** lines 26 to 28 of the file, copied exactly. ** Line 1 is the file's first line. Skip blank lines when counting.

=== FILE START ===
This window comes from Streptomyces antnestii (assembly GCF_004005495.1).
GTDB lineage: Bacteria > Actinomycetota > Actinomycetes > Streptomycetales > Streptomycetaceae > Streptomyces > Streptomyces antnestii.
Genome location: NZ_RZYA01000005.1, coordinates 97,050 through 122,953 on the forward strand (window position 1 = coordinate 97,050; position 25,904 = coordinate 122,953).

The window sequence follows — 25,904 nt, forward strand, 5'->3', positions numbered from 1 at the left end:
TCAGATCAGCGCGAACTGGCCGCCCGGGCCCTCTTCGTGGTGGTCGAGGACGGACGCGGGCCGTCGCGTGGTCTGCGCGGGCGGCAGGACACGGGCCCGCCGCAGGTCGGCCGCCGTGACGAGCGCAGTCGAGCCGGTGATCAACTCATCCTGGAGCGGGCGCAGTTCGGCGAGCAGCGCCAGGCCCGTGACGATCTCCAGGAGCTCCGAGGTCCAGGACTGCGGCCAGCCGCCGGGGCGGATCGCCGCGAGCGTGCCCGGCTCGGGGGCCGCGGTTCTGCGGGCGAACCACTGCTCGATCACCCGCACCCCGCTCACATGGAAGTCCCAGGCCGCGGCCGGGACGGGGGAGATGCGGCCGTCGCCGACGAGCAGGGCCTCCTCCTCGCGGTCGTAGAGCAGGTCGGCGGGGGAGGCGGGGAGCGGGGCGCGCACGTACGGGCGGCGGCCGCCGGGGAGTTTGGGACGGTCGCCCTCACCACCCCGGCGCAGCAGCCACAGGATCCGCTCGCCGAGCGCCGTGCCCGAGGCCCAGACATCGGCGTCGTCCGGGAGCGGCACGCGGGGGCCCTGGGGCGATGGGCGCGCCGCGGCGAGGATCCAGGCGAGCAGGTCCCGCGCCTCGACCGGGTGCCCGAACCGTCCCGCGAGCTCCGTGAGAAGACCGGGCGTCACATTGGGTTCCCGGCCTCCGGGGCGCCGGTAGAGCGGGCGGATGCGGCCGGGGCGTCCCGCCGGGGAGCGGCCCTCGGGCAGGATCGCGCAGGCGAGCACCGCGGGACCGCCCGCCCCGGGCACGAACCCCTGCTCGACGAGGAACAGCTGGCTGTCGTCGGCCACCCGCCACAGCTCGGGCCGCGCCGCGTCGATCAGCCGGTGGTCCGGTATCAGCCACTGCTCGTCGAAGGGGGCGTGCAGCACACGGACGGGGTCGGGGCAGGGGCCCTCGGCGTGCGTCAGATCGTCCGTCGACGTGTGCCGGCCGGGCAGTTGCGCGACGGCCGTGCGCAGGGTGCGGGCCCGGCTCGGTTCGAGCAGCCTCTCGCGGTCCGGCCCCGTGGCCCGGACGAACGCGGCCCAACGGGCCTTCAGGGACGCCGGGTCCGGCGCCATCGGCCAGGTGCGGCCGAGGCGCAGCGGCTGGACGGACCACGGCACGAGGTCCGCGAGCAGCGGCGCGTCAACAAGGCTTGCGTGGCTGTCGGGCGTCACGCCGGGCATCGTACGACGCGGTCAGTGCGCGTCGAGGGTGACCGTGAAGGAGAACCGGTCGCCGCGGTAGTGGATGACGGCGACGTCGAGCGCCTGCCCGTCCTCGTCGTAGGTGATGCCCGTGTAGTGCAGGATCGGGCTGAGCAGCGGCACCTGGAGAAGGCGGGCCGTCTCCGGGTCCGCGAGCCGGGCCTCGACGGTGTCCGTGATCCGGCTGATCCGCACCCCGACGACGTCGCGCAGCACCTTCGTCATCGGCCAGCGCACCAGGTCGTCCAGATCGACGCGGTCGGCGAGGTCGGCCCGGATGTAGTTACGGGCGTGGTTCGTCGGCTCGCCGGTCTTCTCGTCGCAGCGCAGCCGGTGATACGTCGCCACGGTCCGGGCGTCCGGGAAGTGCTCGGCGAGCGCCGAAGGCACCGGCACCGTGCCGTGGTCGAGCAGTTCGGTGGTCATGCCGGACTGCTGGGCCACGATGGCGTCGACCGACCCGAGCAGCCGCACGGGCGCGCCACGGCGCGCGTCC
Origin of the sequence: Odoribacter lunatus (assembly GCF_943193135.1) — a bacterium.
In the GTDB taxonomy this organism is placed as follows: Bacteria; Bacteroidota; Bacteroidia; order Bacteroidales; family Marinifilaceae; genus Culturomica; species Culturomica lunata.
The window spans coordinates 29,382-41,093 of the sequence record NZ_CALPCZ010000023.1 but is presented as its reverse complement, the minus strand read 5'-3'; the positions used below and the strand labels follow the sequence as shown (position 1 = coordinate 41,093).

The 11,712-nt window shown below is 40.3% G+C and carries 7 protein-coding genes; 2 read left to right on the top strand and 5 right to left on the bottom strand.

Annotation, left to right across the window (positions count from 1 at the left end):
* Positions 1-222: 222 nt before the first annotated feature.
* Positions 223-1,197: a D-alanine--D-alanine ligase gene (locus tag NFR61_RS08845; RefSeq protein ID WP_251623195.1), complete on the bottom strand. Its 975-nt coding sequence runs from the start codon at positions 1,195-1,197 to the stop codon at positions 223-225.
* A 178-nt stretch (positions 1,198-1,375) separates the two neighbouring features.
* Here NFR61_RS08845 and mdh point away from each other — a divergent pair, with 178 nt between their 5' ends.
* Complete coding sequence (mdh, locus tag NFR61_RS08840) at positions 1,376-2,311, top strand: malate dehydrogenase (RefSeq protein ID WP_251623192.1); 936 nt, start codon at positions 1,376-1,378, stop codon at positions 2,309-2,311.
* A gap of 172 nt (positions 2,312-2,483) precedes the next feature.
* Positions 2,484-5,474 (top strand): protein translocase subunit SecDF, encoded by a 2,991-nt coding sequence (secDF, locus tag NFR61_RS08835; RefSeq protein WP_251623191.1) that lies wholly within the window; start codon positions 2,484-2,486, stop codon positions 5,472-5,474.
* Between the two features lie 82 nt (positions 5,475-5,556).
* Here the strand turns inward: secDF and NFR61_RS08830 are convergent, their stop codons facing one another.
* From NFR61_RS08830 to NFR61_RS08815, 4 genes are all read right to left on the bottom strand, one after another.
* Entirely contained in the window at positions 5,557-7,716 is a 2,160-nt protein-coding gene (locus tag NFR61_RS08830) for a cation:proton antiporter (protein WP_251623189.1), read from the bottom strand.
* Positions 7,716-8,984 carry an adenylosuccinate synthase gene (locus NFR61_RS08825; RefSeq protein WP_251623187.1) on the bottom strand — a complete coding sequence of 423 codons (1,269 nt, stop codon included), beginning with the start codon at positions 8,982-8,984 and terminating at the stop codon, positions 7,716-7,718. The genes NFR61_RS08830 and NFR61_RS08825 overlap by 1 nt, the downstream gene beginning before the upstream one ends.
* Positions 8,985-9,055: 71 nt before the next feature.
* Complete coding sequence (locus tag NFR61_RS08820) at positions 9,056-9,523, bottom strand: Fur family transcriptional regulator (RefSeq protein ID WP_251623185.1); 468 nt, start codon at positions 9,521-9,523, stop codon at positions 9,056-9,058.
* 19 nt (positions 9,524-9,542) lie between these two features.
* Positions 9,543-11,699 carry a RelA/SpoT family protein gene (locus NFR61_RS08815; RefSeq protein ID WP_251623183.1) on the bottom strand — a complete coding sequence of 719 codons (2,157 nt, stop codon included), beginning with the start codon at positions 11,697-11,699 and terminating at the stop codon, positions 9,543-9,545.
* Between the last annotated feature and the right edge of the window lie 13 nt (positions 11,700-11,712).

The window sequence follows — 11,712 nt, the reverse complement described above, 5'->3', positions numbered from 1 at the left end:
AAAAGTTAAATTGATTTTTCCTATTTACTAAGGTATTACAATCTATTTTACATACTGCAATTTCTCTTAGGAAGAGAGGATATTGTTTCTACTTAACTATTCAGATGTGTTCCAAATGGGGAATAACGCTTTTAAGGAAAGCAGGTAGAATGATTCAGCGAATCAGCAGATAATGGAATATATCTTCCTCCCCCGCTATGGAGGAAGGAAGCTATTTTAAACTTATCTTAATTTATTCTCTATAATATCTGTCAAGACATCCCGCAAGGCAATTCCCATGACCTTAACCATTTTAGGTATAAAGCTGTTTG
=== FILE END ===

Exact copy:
* Positions 9,543-11,699 carry a RelA/SpoT family protein gene (locus NFR61_RS08815; RefSeq protein ID WP_251623183.1) on the bottom strand — a complete coding sequence of 719 codons (2,157 nt, stop codon included), beginning with the start codon at positions 11,697-11,699 and terminating at the stop codon, positions 9,543-9,545.
* Between the last annotated feature and the right edge of the window lie 13 nt (positions 11,700-11,712).

The window sequence follows — 11,712 nt, the reverse complement described above, 5'->3', positions numbered from 1 at the left end: